-- Stelios L.A. Stavrinides: - I am not so rich to buy cheap tools, but... necessity is the mother of inventions - --

View jerrells's profile


891 posts in 1976 days

#6 posted 02-13-2011 08:20 PM

Very well done – I will have to add this to my list.

-- Just learning the craft my Lord and Savior Jesus Christ practiced.

View Vrtigo1's profile


433 posts in 2083 days

#7 posted 02-13-2011 09:59 PM

Nice work. I like the addition of the MDF to make the entire top flush with the jig. I finally had a chance to use mine this weekend – I needed to make a frame for some pegboard I was going to hang on the wall, pocket jig to the rescue! It worked great, this is one of the best shop projects, I’m sure you’ll get tons of use out of it.

View Woodstock's profile


241 posts in 2379 days

#8 posted 02-13-2011 10:22 PM

Cool project. Very well done. I’ve got to add this to my shop projects list.

Although I agree with you about odd fractional thickness of ply being a real pain, couldn’t you just add whatever thickness of birch veneer (or virtually any thin sheet wood such as bass or even balsa wood) you need as filler in between the two layers of ply to bring it up to exactly 1 inch? You’ve got to glue and/or screw the two ply pieces together anyway. Plywood would be much easier to screw together than MDF.


-- I'm not old. Just "well seasoned".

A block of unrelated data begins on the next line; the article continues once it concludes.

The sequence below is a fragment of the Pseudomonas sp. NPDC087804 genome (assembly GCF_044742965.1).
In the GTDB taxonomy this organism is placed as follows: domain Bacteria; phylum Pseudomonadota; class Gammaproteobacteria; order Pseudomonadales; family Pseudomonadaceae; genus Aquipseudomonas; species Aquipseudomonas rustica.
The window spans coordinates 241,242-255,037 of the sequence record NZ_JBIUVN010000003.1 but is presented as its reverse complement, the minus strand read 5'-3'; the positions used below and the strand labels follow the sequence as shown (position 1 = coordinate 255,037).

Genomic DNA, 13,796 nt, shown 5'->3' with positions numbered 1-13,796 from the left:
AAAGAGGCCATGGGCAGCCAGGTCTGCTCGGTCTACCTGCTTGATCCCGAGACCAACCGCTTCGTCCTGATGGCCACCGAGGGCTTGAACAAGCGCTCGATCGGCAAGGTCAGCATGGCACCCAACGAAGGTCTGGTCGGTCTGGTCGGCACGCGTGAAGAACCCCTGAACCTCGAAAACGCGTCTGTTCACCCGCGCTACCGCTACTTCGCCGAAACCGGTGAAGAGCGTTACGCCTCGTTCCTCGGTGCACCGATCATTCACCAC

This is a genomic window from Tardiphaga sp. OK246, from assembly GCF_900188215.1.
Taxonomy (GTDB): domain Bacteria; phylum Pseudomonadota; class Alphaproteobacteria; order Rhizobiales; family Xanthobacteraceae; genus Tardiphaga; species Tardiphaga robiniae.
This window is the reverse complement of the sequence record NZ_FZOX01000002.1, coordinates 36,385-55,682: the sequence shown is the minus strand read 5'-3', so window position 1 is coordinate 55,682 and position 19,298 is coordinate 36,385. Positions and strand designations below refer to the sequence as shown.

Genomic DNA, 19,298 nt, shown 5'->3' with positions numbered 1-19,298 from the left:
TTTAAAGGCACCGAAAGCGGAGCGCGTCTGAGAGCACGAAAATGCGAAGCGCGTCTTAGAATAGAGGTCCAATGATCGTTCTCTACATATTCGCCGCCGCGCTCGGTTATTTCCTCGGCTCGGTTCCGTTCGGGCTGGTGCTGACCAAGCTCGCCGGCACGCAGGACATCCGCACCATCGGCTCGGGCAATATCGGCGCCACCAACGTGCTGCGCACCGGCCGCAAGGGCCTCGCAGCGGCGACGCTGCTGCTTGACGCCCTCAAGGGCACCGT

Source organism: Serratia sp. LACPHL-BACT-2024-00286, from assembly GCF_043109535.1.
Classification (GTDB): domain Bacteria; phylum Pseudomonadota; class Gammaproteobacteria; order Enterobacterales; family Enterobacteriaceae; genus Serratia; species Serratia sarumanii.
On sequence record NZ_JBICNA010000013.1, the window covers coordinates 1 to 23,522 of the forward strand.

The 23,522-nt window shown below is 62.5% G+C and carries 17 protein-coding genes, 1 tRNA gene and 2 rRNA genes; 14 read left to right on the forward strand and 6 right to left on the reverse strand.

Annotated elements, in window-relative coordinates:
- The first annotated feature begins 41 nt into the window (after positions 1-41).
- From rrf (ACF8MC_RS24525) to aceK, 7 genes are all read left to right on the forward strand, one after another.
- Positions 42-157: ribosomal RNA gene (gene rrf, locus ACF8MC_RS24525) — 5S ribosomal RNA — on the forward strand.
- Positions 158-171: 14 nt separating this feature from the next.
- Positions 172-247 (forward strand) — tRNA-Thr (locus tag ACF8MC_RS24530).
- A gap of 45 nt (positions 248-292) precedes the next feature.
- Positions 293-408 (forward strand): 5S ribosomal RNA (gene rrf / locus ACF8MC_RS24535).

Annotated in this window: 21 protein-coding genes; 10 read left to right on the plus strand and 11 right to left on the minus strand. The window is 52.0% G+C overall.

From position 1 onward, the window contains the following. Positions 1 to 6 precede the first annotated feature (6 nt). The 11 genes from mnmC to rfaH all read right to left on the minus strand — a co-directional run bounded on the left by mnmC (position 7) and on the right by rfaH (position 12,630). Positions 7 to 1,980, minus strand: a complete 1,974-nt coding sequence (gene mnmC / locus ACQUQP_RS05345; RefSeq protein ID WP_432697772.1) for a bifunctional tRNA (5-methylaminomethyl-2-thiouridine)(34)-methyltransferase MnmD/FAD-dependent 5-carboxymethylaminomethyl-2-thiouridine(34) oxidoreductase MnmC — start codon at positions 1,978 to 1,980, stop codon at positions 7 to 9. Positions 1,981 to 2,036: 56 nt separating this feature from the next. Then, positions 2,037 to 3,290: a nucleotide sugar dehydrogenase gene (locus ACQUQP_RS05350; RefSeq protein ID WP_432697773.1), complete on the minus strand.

View jockmike2's profile


10635 posts in 3338 days

#9 posted 02-14-2011 12:35 AM

Nice jig set up.

-- (You just have to please the man in the Mirror) Mike from Michigan -

View Roger's profile


17851 posts in 1895 days

#10 posted 02-14-2011 03:25 AM

oh yesss. everything within reach. nice project.

-- Roger from KY. Work/Play/Travel Safe.

View clieb91's profile


3396 posts in 3026 days

#11 posted 02-14-2011 05:25 AM

Great project. Love my Kreg Jig this may be version 2.0 of my current setup. I will be looking for that magazine.
Thanks for posting.


-- Chris L. "Don't Dream it, Be it."- (Purveyors of Portable Fun and Fidgets)

View MayflowerDescendant's profile


414 posts in 1878 days

#12 posted 02-14-2011 10:55 AM

Great job! Love my Kreg too. Thanks for sharing.

-- Glen - Vancouver, British Columbia, Canada

View degoose's profile


7143 posts in 2446 days

#13 posted 02-14-2011 11:19 PM

I would have thought you would have used the Kreg to build the box… LOL

-- Drink twice... and don't bother to cut... @ For lovers of all things timber...

View cranesgonewild's profile


344 posts in 1999 days

#14 posted 02-19-2011 05:35 PM

Thanks everyone for the comments and the complements.

Vrtigo1- I know I’ll get a lot of use of this for sure. I’ve got a dozen projects on the backburner already.

N6DSW- I could have gotten a little fancier, but I had 1/2” MDF lying around.

degoose- It’s funny you said that, because I thought the same thing at first. But, I wanted to make nice dado cuts and give it a cleaner look.

-- I'm a Fungi --

View Bricofleur's profile


1296 posts in 2284 days

#15 posted 02-20-2011 10:10 PM

Clever! Thanks for posting. This is inspiring.

No one will say you don’t bring your tools out of the box!! :-)



-- Learn from yesterday, work today and enjoy success tomorrow. --